Term life insurance, the most affordable type of insurance when initially purchased, is designed to meet temporary needs. It provides protection for a specific period of time (the “term”) and generally pays a benefit only if you die during the term. Terms are usually 10 to 30 years, with 20 being the most common. Some policies can be automatically renewed at the end of the coverage period, and some can be converted to permanent insurance without need for a medical exam. Term conversions are common for those people whose health has deteriorated during the term and may otherwise be uninsurable.
- When should I consider buying a term life insurance policy? Term insurance is generally used when the need for death benefit protection is temporary or if you are unable to afford the premiums of a permanent life insurance policy. Term life insurance typically provides for the largest immediate death benefit amount for each premium dollar. It is appropriate if you are seeking protection for a specific need that will end at a future date such as to pay for a child’s college education expenses, to repay a loan or to replace income should death occur prior to retirement.
- How does term life insurance differ from permanent life insurance? Permanent life insurance is intended to provide protection for your entire life. Generally, the premiums for permanent insurance are higher at least initially than for the same amount of term insurance. A portion of the permanent life insurance premium is used to build-up a cash value in the policy. The cash value can be used in a number of different ways including allowing you to take out a loan against the cash value. Term insurance, as described in question one, provides protection only for a specified period of time and typically does not build up any cash value.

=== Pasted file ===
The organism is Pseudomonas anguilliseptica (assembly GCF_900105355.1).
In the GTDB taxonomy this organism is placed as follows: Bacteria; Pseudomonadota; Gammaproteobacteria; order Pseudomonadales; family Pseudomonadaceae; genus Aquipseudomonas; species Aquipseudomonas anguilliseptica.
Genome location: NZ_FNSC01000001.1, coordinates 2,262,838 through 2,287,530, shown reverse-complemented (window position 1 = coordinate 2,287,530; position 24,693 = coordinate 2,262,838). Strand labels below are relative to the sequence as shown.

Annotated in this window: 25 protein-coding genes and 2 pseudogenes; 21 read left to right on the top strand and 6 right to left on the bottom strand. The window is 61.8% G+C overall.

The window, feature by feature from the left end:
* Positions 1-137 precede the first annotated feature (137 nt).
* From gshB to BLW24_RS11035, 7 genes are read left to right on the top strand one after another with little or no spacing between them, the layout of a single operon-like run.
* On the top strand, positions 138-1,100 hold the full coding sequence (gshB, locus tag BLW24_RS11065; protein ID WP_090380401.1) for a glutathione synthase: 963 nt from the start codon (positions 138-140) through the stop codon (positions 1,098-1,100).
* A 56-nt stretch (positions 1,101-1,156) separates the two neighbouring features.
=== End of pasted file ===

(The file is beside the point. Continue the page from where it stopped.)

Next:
- What is a “Return of Premium” feature? The return of premium feature will generally provide for a refund of all or some of the premiums you paid for the term insurance at the end of a level term period or at end of the term coverage period if no death benefit was paid out during that period. The parameters of the return of premium feature will vary depending on the term life insurance policy you purchase. The return of premium feature can be offered by a separate rider to the term life policy for an additional cost. The return of premium feature may also be a provision within the term life policy. Term life policies with this feature will be more expensive than a term life policy that does not offer this feature. You should consider whether the return of premium benefit is worth the extra cost.
- What is “convertible” term life insurance? Some term life insurance policies are described as being “convertible”. A conversion provision allows the owner of the term life policy to convert from the term life insurance policy to a permanent life insurance policy during a specified period of time without having to show that the insured is in good health. The conversion period is shorter than the duration of the term insurance coverage.
- I bought life insurance last week, and now I’ve decided I do not want it. What can I do? All life insurance policies come with a “Free Look” period. In most cases the free look period is for 30 days. You can contact the insurance company in writing and notify them that you want to cancel your policy. They should return all of the premiums you have paid. Review the cancellation clause and Free Look period clause in your life insurance policy for the right course of action to take. Or, contact your life insurance company by phone for instructions.
- Does life insurance pay benefits for any type of death? No. Usually suicide is not covered by your policy if it occurs within 2 years of policy inception. In some states this requirement may only be one year.
- If I have an existing medical condition, will I be able to get life insurance? Yes. Some life insurance companies specialize in finding coverage for people with existing medical conditions. It’s best to request quotes from a few quote providers, though, because your rates may vary dramatically from one insurer to another. If you are unable to get accepted, you may want to consider Guaranteed Acceptance Life Insurance.
- Should I Buy Life Insurance from My Employer? While purchasing life insurance through your employer may be convenient, the option is usually not ideal. Depending upon your specific situation, there are several reasons why group life insurance through an employer is not as good as an individual policy: Almost all life insurance policies that are available through an employer are “not – portable.” This means the policies are only valid so long as you remain employed with the employer who provided the policy. If you are laid-off, fired or leave that employer to take a job elsewhere, your policy immediately becomes null and void, so you would have no life insurance coverage for your family if that was your only life insurance policy in force